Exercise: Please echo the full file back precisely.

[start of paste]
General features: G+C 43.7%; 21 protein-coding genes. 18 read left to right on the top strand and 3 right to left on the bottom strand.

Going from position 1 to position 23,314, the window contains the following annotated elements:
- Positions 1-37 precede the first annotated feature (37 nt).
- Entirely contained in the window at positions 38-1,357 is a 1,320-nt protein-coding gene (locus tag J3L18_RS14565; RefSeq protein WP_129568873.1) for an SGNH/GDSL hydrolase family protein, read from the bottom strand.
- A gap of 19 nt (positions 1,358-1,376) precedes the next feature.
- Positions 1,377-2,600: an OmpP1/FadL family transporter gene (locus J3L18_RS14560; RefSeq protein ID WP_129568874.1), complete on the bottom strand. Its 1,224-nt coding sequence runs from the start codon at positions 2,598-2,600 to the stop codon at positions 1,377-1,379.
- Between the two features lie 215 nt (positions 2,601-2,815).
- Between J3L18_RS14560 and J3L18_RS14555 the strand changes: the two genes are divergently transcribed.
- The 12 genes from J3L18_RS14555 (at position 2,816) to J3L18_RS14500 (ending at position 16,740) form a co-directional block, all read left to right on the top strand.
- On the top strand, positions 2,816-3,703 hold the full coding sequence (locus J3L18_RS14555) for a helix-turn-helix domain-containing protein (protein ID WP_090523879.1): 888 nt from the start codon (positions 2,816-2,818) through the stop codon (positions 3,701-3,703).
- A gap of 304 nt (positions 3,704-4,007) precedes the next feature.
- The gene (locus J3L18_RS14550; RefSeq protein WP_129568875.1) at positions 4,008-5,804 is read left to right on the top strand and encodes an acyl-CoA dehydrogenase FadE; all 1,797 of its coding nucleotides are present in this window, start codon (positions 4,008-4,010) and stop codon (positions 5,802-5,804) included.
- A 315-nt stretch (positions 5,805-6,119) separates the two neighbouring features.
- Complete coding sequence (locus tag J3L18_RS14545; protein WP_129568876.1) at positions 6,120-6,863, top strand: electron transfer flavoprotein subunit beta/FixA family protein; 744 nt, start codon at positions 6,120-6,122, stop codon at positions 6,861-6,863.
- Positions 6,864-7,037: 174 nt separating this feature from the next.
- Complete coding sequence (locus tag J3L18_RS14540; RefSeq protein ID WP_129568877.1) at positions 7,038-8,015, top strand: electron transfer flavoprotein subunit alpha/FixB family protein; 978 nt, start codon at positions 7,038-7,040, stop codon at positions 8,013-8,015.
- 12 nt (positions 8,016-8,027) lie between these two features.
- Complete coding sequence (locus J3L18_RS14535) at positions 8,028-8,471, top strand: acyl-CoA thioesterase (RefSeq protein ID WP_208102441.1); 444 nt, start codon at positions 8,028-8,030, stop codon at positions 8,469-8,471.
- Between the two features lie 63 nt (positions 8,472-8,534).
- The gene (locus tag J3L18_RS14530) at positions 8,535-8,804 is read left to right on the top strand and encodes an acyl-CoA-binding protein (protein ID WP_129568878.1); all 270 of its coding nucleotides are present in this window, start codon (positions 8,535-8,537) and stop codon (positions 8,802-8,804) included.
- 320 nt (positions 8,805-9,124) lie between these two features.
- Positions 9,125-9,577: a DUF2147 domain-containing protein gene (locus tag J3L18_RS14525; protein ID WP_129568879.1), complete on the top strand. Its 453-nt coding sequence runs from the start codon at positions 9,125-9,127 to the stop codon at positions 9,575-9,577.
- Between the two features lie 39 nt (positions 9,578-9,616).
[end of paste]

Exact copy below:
General features: G+C 43.7%; 21 protein-coding genes. 18 read left to right on the top strand and 3 right to left on the bottom strand.

Going from position 1 to position 23,314, the window contains the following annotated elements:
- Positions 1-37 precede the first annotated feature (37 nt).
- Entirely contained in the window at positions 38-1,357 is a 1,320-nt protein-coding gene (locus tag J3L18_RS14565; RefSeq protein WP_129568873.1) for an SGNH/GDSL hydrolase family protein, read from the bottom strand.
- A gap of 19 nt (positions 1,358-1,376) precedes the next feature.
- Positions 1,377-2,600: an OmpP1/FadL family transporter gene (locus J3L18_RS14560; RefSeq protein ID WP_129568874.1), complete on the bottom strand. Its 1,224-nt coding sequence runs from the start codon at positions 2,598-2,600 to the stop codon at positions 1,377-1,379.
- Between the two features lie 215 nt (positions 2,601-2,815).
- Between J3L18_RS14560 and J3L18_RS14555 the strand changes: the two genes are divergently transcribed.
- The 12 genes from J3L18_RS14555 (at position 2,816) to J3L18_RS14500 (ending at position 16,740) form a co-directional block, all read left to right on the top strand.
- On the top strand, positions 2,816-3,703 hold the full coding sequence (locus J3L18_RS14555) for a helix-turn-helix domain-containing protein (protein ID WP_090523879.1): 888 nt from the start codon (positions 2,816-2,818) through the stop codon (positions 3,701-3,703).
- A gap of 304 nt (positions 3,704-4,007) precedes the next feature.
- The gene (locus J3L18_RS14550; RefSeq protein WP_129568875.1) at positions 4,008-5,804 is read left to right on the top strand and encodes an acyl-CoA dehydrogenase FadE; all 1,797 of its coding nucleotides are present in this window, start codon (positions 4,008-4,010) and stop codon (positions 5,802-5,804) included.
- A 315-nt stretch (positions 5,805-6,119) separates the two neighbouring features.
- Complete coding sequence (locus tag J3L18_RS14545; protein WP_129568876.1) at positions 6,120-6,863, top strand: electron transfer flavoprotein subunit beta/FixA family protein; 744 nt, start codon at positions 6,120-6,122, stop codon at positions 6,861-6,863.
- Positions 6,864-7,037: 174 nt separating this feature from the next.
- Complete coding sequence (locus tag J3L18_RS14540; RefSeq protein ID WP_129568877.1) at positions 7,038-8,015, top strand: electron transfer flavoprotein subunit alpha/FixB family protein; 978 nt, start codon at positions 7,038-7,040, stop codon at positions 8,013-8,015.
- 12 nt (positions 8,016-8,027) lie between these two features.
- Complete coding sequence (locus J3L18_RS14535) at positions 8,028-8,471, top strand: acyl-CoA thioesterase (RefSeq protein ID WP_208102441.1); 444 nt, start codon at positions 8,028-8,030, stop codon at positions 8,469-8,471.
- Between the two features lie 63 nt (positions 8,472-8,534).
- The gene (locus tag J3L18_RS14530) at positions 8,535-8,804 is read left to right on the top strand and encodes an acyl-CoA-binding protein (protein ID WP_129568878.1); all 270 of its coding nucleotides are present in this window, start codon (positions 8,535-8,537) and stop codon (positions 8,802-8,804) included.
- 320 nt (positions 8,805-9,124) lie between these two features.
- Positions 9,125-9,577: a DUF2147 domain-containing protein gene (locus tag J3L18_RS14525; protein ID WP_129568879.1), complete on the top strand. Its 453-nt coding sequence runs from the start codon at positions 9,125-9,127 to the stop codon at positions 9,575-9,577.
- Between the two features lie 39 nt (positions 9,578-9,616).